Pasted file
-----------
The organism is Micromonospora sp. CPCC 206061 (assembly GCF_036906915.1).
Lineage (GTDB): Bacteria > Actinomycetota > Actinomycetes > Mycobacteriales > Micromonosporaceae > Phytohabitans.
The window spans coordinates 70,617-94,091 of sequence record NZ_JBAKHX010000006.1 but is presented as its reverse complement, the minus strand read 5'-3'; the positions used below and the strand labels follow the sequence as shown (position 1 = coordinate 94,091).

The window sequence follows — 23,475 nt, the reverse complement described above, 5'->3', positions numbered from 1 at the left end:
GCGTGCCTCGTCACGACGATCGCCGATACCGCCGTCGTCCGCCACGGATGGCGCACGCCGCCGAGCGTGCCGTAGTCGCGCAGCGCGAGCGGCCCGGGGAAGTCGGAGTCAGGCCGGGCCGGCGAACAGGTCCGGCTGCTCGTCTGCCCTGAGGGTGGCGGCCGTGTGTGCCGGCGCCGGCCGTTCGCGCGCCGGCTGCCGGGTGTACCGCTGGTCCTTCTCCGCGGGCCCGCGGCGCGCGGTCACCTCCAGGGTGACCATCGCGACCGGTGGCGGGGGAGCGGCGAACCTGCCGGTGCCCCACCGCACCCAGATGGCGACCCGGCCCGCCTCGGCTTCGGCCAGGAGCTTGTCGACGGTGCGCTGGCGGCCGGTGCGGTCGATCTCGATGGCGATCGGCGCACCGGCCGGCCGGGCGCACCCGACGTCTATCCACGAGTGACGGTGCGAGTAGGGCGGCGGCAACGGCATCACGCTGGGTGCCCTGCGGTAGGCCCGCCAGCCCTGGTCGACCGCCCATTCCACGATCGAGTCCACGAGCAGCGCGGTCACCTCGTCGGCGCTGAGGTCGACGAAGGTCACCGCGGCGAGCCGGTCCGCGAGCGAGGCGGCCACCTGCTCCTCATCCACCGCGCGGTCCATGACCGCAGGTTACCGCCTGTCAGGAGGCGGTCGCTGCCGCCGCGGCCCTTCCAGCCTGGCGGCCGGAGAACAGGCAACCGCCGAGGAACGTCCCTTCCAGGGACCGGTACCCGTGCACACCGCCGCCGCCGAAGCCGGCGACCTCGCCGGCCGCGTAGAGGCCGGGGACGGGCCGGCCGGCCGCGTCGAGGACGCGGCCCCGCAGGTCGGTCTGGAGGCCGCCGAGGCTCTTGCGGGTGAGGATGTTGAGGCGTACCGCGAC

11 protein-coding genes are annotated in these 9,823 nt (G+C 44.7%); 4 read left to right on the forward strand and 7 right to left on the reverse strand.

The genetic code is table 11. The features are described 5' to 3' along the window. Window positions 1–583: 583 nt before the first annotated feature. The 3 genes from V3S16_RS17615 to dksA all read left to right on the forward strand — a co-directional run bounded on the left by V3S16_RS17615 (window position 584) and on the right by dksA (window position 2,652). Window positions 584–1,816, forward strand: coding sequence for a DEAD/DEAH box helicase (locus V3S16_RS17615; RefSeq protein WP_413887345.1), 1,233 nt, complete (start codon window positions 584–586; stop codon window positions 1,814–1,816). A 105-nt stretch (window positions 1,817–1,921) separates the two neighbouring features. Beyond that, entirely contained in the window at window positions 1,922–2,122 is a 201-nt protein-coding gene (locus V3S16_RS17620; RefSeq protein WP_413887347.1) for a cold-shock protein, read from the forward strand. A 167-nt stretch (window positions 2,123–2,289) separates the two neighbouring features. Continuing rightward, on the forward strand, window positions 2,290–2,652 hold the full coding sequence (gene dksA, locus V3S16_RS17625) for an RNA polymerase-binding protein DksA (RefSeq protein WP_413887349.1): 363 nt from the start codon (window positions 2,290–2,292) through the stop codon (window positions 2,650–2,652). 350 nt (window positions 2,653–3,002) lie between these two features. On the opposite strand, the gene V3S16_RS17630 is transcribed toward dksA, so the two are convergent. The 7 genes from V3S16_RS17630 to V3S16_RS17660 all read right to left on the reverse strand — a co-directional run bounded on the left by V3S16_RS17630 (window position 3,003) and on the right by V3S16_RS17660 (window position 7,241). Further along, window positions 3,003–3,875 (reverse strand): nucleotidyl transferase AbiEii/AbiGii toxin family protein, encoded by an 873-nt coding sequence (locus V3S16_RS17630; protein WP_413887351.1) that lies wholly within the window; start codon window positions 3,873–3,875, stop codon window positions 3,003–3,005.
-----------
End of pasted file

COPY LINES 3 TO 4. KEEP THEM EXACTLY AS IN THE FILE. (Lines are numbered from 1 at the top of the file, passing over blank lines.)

The window spans coordinates 70,617-94,091 of sequence record NZ_JBAKHX010000006.1 but is presented as its reverse complement, the minus strand read 5'-3'; the positions used below and the strand labels follow the sequence as shown (position 1 = coordinate 94,091).

The window sequence follows — 23,475 nt, the reverse complement described above, 5'->3', positions numbered from 1 at the left end: